Luckily, there are other sorts of economies that are more cyclical, and therefore have different relationships to waste. They have less tonnage, less toxicity, because they have less growth and less of a profit driven ethos. Steady state economy is a term coined by Herman Daly, to refer to an economy of relatively stable size. It features a stable population and stable consumption that remains at or below carrying capacity. Usually it refers to a national economy, but it can also refer to a city economy, and ecological economists are now referring to it as a potential planet-wide economy.
A steady state economy is an entirely physical concept in which physical components, like supplies of natural resources, human populations, and human built objects as well as waste, are constrained. The objective is to establish a sustainable scale that doesn’t exceed economic limits. Things that aren’t material like knowledge, spirituality, etcetera—those can grow. This idea of a cyclical, stable economy is a very old idea. Adam Smith talks about 200 years of growth followed by a plateau. Even Jon Keyes talks about valuing “good” as a form of economic stability in his writing. Via development without growth, things can change and develop and get better and become more nuance and deal with what needs to be dealt with in the present, but without growth and without the emphasis on profit, because continual profit requires continuous growth.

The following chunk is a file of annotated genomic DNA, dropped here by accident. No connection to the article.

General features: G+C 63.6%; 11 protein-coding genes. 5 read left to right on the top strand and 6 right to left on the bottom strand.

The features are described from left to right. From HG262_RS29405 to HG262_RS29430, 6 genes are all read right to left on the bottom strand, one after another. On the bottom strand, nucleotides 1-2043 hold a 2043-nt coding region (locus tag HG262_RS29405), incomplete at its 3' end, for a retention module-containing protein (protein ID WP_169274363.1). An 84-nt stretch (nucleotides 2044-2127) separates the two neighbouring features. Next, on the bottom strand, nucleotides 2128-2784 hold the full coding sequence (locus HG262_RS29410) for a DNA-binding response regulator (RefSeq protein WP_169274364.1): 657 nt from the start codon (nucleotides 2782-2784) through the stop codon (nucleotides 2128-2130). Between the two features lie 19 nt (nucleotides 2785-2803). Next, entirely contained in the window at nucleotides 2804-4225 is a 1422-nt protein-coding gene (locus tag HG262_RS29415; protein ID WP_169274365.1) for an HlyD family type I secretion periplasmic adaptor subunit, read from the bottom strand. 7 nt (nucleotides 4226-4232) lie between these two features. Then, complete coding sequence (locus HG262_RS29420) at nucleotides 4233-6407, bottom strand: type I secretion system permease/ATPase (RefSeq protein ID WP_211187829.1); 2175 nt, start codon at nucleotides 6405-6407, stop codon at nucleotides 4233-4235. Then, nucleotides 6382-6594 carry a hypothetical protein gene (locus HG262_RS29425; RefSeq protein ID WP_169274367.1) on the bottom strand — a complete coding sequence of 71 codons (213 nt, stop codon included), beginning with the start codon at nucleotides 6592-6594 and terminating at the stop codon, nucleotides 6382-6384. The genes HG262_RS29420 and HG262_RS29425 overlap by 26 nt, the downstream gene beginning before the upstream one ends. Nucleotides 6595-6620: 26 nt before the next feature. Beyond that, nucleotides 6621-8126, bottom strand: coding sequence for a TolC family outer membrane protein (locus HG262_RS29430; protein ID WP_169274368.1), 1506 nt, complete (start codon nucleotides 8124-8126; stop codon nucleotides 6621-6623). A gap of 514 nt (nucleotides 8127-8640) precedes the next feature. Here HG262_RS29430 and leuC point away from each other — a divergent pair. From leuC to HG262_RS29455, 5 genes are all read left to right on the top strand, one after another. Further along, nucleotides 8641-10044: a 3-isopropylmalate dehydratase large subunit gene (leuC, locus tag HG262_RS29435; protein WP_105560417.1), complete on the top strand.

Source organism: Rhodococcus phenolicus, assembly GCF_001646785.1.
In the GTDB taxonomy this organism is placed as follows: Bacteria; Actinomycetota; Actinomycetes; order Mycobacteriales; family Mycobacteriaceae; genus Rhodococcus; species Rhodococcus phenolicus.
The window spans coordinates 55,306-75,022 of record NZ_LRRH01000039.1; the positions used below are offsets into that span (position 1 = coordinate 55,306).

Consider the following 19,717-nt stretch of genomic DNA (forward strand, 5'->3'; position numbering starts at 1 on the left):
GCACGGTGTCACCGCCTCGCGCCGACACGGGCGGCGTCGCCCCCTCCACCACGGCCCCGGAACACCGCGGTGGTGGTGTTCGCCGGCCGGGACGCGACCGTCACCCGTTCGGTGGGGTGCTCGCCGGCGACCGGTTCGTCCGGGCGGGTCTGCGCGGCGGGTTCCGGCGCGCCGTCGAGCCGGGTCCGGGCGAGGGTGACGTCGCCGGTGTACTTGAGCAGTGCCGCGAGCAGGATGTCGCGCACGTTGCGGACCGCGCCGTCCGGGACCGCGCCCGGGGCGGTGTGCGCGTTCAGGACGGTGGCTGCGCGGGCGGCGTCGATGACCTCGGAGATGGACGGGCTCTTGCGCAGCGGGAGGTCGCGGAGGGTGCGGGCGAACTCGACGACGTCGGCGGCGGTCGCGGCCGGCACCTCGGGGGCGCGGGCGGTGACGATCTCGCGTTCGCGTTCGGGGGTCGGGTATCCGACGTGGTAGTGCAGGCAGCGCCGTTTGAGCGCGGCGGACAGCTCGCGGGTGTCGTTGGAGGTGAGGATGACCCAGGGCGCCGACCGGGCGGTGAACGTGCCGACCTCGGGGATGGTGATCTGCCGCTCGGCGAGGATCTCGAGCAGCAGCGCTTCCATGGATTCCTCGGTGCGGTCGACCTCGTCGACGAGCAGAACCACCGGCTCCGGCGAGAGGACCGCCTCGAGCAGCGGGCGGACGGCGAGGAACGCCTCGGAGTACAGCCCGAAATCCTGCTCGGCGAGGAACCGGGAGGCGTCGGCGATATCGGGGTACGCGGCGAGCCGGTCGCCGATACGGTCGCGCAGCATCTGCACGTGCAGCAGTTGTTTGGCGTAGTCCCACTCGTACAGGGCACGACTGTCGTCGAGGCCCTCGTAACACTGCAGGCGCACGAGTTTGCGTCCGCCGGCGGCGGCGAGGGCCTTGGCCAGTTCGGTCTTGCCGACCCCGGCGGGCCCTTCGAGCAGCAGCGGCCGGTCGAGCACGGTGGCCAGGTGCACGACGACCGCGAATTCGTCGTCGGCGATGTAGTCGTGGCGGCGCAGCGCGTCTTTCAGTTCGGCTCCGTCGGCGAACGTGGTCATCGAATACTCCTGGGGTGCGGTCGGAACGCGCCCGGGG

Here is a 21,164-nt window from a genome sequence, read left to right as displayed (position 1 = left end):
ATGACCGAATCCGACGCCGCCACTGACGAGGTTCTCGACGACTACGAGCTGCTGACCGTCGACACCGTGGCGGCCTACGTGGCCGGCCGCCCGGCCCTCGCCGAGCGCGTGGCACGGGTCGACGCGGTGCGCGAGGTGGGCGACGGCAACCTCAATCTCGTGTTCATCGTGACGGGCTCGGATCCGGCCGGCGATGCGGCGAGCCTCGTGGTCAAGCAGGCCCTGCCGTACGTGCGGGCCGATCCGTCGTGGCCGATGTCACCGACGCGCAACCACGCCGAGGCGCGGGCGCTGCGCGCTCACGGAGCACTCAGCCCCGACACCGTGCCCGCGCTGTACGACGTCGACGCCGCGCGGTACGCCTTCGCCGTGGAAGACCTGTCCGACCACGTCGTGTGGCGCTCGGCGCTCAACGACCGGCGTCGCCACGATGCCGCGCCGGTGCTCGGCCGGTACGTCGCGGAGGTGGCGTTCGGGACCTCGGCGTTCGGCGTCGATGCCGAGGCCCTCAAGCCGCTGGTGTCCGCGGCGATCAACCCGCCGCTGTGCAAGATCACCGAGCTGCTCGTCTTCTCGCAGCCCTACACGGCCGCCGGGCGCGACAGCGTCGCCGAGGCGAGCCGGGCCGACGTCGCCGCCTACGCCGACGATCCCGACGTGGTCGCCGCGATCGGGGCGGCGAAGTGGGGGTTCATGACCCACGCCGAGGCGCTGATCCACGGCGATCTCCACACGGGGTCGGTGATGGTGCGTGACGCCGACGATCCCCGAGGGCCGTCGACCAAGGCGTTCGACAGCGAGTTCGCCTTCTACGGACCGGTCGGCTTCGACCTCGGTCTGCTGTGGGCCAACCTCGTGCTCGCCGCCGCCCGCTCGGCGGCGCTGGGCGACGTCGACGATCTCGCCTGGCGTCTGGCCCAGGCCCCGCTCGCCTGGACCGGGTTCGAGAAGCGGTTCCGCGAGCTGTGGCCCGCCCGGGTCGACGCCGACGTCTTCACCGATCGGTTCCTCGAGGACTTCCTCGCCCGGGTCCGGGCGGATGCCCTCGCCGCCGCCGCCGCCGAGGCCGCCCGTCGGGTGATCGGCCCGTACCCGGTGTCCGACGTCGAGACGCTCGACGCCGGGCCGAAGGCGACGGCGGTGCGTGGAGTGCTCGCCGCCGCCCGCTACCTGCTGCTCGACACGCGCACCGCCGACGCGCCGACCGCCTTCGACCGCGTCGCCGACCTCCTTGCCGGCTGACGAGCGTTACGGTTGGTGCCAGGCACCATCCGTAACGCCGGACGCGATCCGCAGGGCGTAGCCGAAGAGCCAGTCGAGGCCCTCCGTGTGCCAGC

To illustrate this idea and its relationship to waste, I built Steady State, a participatory art piece. It’s a physical constraining situation, delimited by the island shape in the middle of the table. There are a lot of materials within the island and visitors are invited to build a city. But there’s so much stuff on the table that it becomes very difficult to do that, and the impetus is to just get rid of a bunch of stuff and put it on Staten Island so you can clear space and build, but you can’t do that in this piece. Instead, you have to work in this plethora of stuff.
This is what happens: it starts with everything covered by grass, and people have to dig through the grass to get to the materials underneath. The first thing people do is clear and build Wall Street and dump everything in Harlem, reproducing a social trend in trashing that already exists. Soon people start building a very high city to deal with all those materials and not much space, much like New York City is built now. Then a woman comes along who’s an architect and says, “This is an extremely phallic city. I’m going to make it more sort of architecturally feminist city.” And with the help of some strangers, she flattens the city. This is amazing because suddenly it looks like all these materials just disappear, all with a change in physical design. Another architect comes along and says that this type of urban planning, where things are built up in available space, rather that clearing a flat space and building on top, is characteristic of South American architecture. People keep building, keep developing. Someone bans cars at some point and points them in a car museum. Someone unearths a dinosaur. Harlem becomes a jungle of parks because all the initial grass was “dumped there,” and to navigate all that green space they build zip lines instead of roads, which is good because the cars are all in the car museum. And finally two boys come along and wreck everything and return it back to a grassy state.